As the eventual triumph of marriage equality in the United States came to seem more and more inevitable over the past several months and years, a new line emerged among some liberals: Okay, this argument went, we fought for it, we are winning, and we will win; but with all the states passing it, with the Supreme Court codifying it, and with public opinion moving unmistakably toward accepting it, its time as a resonant political issue is over. And meanwhile, we (liberals) are losing on a number of other fronts—fiscal, state-power, environmental, labor. Time to stop the self-congratulatory Facebook posts and turn our attention to battles that are still joined. “While progressives were devoting deserved attention to gay rights,” wrote Dahlia Lithwick and Barry Friedman in a representative article in July, “they simultaneously turned their backs on much of what they once believed.”
This argument was always too sophisticated and, even more, always too pleased with its own sophistication. (I should know, because I was a prime espouser of it.) Some news over Labor Day weekend ought to bring us back to Earth and remind us that the fight for marriage equality is in fact far from over—and, what’s more, that marriage’s utility as an anti-Republican wedge issue is equally alive and well.
In her quest to defeat Wyoming’s incumbent Republican Sen. Mike Enzi in next year’s primary, Liz Cheney, daughter of the former vice president (and former Wyoming congressman), has all but put a blinking sign with the word “CARPETBAGGER” and an arrow pointing down over her head. She grew up in Northern Virginia and spent most of her career in D.C., and finally established her potentially Constitutionally mandated residence last year when she bought a house in the Wyoming resort town of Jackson Hole. (Ask your East Coast friends about Jackson Hole.) Maybe she believes that her boast, in her announcement video, that her ancestors first came to Wyoming in 1852 will endear her to the state’s actual residents; I think just as likely it will backfire.
Another carpetbagging move Liz Cheney made was, on Friday, to declare her opposition to same-sex marriage. (The main thrust of her statement was to say it should be decided by the states, but she also said, “I am not pro-gay marriage.”) It is possible this is sincere. But it probably isn’t. Liz Cheney’s sister, Mary, is a lesbian who has been a longtime outspoken advocate for marriage equality. Liz Cheney’s father—Dick frickin’ Cheney!—has been on-the-record as in favor of gay marriage for four years, e.g., three years longer than President Barack Obama has. Liz Cheney is a wealthy, well-educated intellectual who lives around a big East Coast city, which means that she is friends with many gay people and, despite her partisan affiliation, is highly likely to favor marriage equality. She is so proud of her anti-marriage equality stance that she announced it the Friday before Labor Day weekend.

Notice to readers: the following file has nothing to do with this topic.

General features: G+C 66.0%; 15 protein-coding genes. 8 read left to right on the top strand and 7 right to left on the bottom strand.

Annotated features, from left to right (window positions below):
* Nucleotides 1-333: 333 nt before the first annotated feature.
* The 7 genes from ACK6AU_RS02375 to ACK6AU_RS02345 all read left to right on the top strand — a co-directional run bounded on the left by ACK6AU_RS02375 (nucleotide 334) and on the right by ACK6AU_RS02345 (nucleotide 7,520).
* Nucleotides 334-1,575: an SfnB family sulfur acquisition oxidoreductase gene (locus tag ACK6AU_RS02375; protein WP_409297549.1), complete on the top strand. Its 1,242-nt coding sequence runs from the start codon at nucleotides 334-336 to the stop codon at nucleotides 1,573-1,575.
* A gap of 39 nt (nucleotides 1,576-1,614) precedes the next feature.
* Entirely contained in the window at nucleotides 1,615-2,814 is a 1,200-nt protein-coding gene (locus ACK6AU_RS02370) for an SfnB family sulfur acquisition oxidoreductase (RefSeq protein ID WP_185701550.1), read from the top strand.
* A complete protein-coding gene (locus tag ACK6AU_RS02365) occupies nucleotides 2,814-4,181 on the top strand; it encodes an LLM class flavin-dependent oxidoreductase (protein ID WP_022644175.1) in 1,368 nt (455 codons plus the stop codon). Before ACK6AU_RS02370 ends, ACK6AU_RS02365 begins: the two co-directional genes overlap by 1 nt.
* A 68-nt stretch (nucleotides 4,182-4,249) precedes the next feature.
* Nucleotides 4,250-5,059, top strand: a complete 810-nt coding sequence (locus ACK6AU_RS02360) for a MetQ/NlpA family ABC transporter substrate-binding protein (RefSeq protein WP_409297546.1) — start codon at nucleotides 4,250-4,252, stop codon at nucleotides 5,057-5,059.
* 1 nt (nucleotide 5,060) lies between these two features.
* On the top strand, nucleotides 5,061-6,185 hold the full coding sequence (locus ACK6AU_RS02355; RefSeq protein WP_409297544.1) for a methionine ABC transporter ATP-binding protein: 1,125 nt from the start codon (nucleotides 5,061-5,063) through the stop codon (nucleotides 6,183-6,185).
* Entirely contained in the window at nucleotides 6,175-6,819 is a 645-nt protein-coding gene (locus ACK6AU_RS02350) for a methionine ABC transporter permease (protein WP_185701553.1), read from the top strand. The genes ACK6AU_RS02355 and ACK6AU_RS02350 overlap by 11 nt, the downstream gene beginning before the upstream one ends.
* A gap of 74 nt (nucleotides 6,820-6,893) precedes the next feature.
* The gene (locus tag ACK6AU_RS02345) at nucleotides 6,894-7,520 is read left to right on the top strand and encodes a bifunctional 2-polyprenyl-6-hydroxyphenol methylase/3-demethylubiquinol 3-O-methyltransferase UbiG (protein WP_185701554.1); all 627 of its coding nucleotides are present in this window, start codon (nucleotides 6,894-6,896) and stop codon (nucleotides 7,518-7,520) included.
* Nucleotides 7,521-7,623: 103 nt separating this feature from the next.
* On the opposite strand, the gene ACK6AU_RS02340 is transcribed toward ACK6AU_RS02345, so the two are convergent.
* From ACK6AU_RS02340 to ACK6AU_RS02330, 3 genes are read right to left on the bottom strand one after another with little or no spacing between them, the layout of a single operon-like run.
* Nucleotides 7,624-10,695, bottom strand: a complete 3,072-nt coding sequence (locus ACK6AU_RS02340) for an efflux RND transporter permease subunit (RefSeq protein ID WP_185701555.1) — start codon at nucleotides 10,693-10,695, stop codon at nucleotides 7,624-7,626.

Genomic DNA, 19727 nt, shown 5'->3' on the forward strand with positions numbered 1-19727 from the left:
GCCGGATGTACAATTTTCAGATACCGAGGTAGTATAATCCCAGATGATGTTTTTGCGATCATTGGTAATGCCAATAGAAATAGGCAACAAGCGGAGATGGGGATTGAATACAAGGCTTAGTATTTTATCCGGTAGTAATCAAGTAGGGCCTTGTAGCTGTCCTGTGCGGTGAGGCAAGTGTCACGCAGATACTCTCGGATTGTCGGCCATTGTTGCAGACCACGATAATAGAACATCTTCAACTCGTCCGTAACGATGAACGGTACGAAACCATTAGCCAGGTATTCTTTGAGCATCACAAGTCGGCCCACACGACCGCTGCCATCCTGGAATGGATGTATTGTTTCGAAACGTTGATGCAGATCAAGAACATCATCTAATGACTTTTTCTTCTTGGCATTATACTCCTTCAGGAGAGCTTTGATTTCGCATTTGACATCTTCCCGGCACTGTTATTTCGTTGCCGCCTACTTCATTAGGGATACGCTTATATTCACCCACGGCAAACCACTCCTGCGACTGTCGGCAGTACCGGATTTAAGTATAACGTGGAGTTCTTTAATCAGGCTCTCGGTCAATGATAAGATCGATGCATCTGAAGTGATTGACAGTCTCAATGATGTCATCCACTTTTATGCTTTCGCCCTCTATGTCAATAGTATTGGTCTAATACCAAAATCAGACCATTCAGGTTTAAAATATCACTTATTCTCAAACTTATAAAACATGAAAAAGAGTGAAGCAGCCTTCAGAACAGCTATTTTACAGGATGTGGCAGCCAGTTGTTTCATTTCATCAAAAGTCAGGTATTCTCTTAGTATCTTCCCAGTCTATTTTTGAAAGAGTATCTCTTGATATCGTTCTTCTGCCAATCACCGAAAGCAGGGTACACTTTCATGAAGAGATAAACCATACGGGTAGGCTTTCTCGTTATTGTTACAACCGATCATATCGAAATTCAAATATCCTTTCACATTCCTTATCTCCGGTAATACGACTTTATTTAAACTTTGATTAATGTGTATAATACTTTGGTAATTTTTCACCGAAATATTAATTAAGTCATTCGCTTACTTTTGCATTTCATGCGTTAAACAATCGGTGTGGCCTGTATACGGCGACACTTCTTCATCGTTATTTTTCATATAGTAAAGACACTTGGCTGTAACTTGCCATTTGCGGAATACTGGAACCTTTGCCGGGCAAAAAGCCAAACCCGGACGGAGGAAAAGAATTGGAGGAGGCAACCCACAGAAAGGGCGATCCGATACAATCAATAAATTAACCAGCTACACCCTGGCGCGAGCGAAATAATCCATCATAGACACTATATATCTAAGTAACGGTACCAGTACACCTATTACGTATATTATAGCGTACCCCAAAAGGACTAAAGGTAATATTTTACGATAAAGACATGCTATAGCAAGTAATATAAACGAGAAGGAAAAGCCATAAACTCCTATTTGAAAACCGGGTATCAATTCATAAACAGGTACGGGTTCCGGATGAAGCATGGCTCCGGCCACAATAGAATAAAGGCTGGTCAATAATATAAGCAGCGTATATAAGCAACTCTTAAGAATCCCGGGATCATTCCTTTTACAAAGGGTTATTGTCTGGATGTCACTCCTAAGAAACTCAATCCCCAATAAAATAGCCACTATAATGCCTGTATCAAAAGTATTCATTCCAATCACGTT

In response, Mary Cheney publicly struck back, posting to her Facebook page (whence it traveled to all news outlets), “For the record, I love my sister, but she is dead wrong on the issue of marriage.”
This back-and-forth tells us several things: That Liz Cheney feels she needs to take this position in order to compete in the Wyoming Republican primary (Enzi has voted twice to amend the Constitution to define marriage as being between a man and a woman); that Republicans who take anti-equality positions can expect to find opposition not only from Democrats but from Republicans, even ones who are their sister; and that not everybody in the United States has come around to the conclusion Dick Cheney has, namely, that “freedom means freedom for everyone.”
So, progressives, those of us who thought it was time to let the marriage fight run its benevolent course were wrong. We always knew your Facebook posts were correct. But what the intra-Cheney contretemps reveals is that they remain relevant. As any look at the do-nothing House shows, the national Republican Party is chained to its riotously out-of-touch base (which, as my colleague Nate Cohn has noted, is partly the result of awarding a state as many senators as it has escalators), and these are exactly the people who will determine Wyoming’s 2014 Republican Senate candidate. As a result, while in 2004 it was possible that anti-equality ballot initiatives in 11 states helped President George W. Bush, who had endorsed the Federal Marriage Amendment, win re-election, in 2016 it is conceivable that the national Republican Party’s opposition to marriage equality will hurt it.1
More importantly, Cheney’s statement is a reminder that there are large pockets of the country in which significant majorities still support marriage inequality. Wyoming was Matthew Shepard’s state. The next Matthew Shepard—the next gay kid from Casper—will grow up in a state that remains hostile to his civil rights. The (very real) electoral advantages to strong progressive support for gay marriage seem very secondary when you remember that. Marriage equality’s victory may be inevitable. But that victory still can’t come soon enough.
By the way, I would set the over-under on Bush endorsing marriage equality at four years, and I would take the under.
An earlier version of this post misspelled Casper, Wyoming.